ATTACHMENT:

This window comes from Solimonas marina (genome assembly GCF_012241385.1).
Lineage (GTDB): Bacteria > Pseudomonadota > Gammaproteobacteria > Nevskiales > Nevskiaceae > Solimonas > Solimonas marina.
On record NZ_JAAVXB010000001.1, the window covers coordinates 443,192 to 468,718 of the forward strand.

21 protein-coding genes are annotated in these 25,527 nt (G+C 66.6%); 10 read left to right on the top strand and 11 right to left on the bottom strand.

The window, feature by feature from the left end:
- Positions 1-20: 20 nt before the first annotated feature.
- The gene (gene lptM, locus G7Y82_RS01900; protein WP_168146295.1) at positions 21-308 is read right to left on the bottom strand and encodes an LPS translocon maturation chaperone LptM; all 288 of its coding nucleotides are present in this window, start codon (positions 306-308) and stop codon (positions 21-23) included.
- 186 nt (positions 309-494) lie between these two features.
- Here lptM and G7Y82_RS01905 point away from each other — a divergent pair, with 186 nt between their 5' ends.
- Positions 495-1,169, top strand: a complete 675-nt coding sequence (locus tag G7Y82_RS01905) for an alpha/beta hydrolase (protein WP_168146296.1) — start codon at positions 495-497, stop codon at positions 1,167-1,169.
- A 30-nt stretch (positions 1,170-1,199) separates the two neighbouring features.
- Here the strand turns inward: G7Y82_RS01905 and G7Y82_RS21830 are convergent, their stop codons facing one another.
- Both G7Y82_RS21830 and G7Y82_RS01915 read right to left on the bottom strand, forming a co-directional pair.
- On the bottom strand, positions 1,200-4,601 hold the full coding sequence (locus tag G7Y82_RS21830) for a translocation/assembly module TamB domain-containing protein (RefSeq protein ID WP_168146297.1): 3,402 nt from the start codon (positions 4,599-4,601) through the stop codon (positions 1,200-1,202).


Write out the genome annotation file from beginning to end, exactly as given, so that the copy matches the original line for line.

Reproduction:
This window comes from Solimonas marina (genome assembly GCF_012241385.1).
Lineage (GTDB): Bacteria > Pseudomonadota > Gammaproteobacteria > Nevskiales > Nevskiaceae > Solimonas > Solimonas marina.
On record NZ_JAAVXB010000001.1, the window covers coordinates 443,192 to 468,718 of the forward strand.

21 protein-coding genes are annotated in these 25,527 nt (G+C 66.6%); 10 read left to right on the top strand and 11 right to left on the bottom strand.

The window, feature by feature from the left end:
- Positions 1-20: 20 nt before the first annotated feature.
- The gene (gene lptM, locus G7Y82_RS01900; protein WP_168146295.1) at positions 21-308 is read right to left on the bottom strand and encodes an LPS translocon maturation chaperone LptM; all 288 of its coding nucleotides are present in this window, start codon (positions 306-308) and stop codon (positions 21-23) included.
- 186 nt (positions 309-494) lie between these two features.
- Here lptM and G7Y82_RS01905 point away from each other — a divergent pair, with 186 nt between their 5' ends.
- Positions 495-1,169, top strand: a complete 675-nt coding sequence (locus tag G7Y82_RS01905) for an alpha/beta hydrolase (protein WP_168146296.1) — start codon at positions 495-497, stop codon at positions 1,167-1,169.
- A 30-nt stretch (positions 1,170-1,199) separates the two neighbouring features.
- Here the strand turns inward: G7Y82_RS01905 and G7Y82_RS21830 are convergent, their stop codons facing one another.
- Both G7Y82_RS21830 and G7Y82_RS01915 read right to left on the bottom strand, forming a co-directional pair.
- On the bottom strand, positions 1,200-4,601 hold the full coding sequence (locus tag G7Y82_RS21830) for a translocation/assembly module TamB domain-containing protein (RefSeq protein ID WP_168146297.1): 3,402 nt from the start codon (positions 4,599-4,601) through the stop codon (positions 1,200-1,202).